Five years to the day after setting a franchise record for local TV ratings, the Nationals could finally be ready to challenge that mark.
But think about the context around Game 5 of the Nats-Cubs National League Division Series, which will be broadcast on TBS on Thursday starting just after 8 p.m.
- While the Cardinals are a glamour opponent with a national fan base, the Cubs are an even more glamorous opponent with an even more national fan base — and are also the defending World Series champions.
- Washington’s fan base has grown since 2012 — grown more cynical, sure, and more scarred, and more weary, and more wounded, and more wary, and more familiar with the different ways life can press its cruel boot upon your face. But also grown in, like, numbers. Sports Business Journal’s John Ourand reported this week that the Nats posted their highest-ever TV ratings this season, averaging a 2.91 rating on MASN and MASN2, up 8 percent from 2016.
- In that 2012 divisional series, the Nationals drew an 8.4 rating for Game 1, a 7.8 rating for Game 2 and a 9.1 rating for Game 4. (Game 3 was on MLB Network in the middle of a work day and did considerably worse.) This time around, the Nats drew a 7.2 rating for Game 1, a 6.8 rating for Game 2, a 9.0 rating for Game 3 and an 8.8 rating for Game 4. That’s at least in the same neighborhood, setting the stage for a Game 5 explosion.
- And the Nats got that 8.8 rating Wednesday despite Game 4 having been rained out the previous day, and despite the game starting just after 4 p.m. Eastern, and despite there being almost no scoring for the first seven innings.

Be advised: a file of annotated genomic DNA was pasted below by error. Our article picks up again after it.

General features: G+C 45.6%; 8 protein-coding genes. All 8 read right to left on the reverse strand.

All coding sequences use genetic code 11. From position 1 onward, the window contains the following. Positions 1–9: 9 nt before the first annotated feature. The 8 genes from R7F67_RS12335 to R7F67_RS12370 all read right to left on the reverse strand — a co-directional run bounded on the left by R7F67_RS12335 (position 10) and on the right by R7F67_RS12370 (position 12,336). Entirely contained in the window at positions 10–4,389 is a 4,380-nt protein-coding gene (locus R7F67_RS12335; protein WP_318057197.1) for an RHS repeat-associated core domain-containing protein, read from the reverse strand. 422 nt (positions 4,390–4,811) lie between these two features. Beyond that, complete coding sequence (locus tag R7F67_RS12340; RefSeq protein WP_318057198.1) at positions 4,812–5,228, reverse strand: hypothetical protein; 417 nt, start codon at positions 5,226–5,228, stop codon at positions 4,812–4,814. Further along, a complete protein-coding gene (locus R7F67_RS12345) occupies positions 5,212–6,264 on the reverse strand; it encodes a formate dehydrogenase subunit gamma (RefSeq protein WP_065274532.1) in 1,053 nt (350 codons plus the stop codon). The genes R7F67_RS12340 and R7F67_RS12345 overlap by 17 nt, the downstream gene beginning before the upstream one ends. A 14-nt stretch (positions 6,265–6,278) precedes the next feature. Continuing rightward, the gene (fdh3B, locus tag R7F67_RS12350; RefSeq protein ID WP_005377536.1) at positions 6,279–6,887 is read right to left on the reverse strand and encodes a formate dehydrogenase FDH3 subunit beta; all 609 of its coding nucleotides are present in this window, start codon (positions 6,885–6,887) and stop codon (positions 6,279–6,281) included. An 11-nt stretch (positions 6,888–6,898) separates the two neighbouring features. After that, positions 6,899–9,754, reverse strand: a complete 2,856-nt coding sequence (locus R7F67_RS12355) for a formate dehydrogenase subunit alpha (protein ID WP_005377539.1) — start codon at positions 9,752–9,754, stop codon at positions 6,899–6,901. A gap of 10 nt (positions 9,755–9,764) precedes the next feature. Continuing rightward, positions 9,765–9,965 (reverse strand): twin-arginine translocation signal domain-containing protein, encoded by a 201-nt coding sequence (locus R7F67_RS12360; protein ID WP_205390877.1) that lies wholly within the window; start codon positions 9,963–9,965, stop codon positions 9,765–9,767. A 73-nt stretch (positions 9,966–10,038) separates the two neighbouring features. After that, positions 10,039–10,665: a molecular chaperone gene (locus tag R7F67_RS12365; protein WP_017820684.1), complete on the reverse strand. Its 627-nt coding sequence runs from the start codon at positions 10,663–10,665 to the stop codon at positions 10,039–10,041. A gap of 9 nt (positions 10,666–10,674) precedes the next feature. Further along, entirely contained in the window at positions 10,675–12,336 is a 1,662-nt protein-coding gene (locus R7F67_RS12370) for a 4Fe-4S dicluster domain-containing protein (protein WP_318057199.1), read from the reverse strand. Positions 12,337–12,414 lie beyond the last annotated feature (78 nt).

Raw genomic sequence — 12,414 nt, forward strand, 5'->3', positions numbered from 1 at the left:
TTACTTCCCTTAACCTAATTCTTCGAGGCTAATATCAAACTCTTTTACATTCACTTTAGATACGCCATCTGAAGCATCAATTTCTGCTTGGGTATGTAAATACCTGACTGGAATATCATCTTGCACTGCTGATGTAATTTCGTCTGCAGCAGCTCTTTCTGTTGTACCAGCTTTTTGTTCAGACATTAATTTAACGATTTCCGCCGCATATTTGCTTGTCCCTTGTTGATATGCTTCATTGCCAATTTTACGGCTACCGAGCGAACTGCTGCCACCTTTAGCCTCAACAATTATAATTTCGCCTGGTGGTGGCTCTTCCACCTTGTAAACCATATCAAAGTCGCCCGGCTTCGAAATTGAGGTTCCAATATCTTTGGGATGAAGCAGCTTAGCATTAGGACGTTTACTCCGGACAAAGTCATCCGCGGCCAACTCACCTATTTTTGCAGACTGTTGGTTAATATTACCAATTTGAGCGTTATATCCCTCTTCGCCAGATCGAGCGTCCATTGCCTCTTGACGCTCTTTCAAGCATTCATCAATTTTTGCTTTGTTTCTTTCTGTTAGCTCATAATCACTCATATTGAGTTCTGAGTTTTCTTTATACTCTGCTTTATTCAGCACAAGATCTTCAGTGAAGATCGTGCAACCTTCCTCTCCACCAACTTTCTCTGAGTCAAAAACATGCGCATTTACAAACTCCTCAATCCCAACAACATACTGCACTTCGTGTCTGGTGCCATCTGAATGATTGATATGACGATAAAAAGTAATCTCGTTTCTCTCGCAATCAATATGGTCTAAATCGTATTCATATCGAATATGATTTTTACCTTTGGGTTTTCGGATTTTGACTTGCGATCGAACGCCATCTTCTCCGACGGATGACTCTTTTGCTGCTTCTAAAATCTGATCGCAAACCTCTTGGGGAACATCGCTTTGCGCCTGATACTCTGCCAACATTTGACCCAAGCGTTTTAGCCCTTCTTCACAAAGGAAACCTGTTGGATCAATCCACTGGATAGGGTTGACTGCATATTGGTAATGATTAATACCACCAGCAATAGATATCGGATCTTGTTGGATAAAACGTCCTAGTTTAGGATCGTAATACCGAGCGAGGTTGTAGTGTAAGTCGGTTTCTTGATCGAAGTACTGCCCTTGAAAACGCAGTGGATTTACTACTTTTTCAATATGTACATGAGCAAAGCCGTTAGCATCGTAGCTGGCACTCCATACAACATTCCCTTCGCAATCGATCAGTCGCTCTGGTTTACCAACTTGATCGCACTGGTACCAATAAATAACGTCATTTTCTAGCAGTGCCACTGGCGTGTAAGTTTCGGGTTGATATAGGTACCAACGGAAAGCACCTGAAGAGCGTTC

- Last year’s Game 5 against the Dodgers got just a 10.3 rating in the D.C. market, for a broadcast on FS1. But there’s certainly more optimism in Washington this time around, absent the crushing late-season injuries to Wilson Ramos and Stephen Strasburg. And after Strasburg’s Wednesday night gem and Michael A. Taylor’s Wednesday night grand slam, the Nationals haven’t had this sort of postseason momentum — which could prompt the most casual of fans to flip to TBS — since, that’s right, Jayson Werth in 2012.
No guarantees on any of this. The 16.7 number is massive and might be unrealistic. But it would be truly surprising if the Nats don’t at least record their second-biggest local television audience in franchise history Thursday night.
(And since people might be curious, the Redskins this season have received TV ratings of 19.1, 20.5, 23.3 and 23.2, although we’re comparing broadcast vs. cable and a 16-games-a-year sport vs. something different, and no, I don’t know why anyone cares about TV ratings anyhow.)
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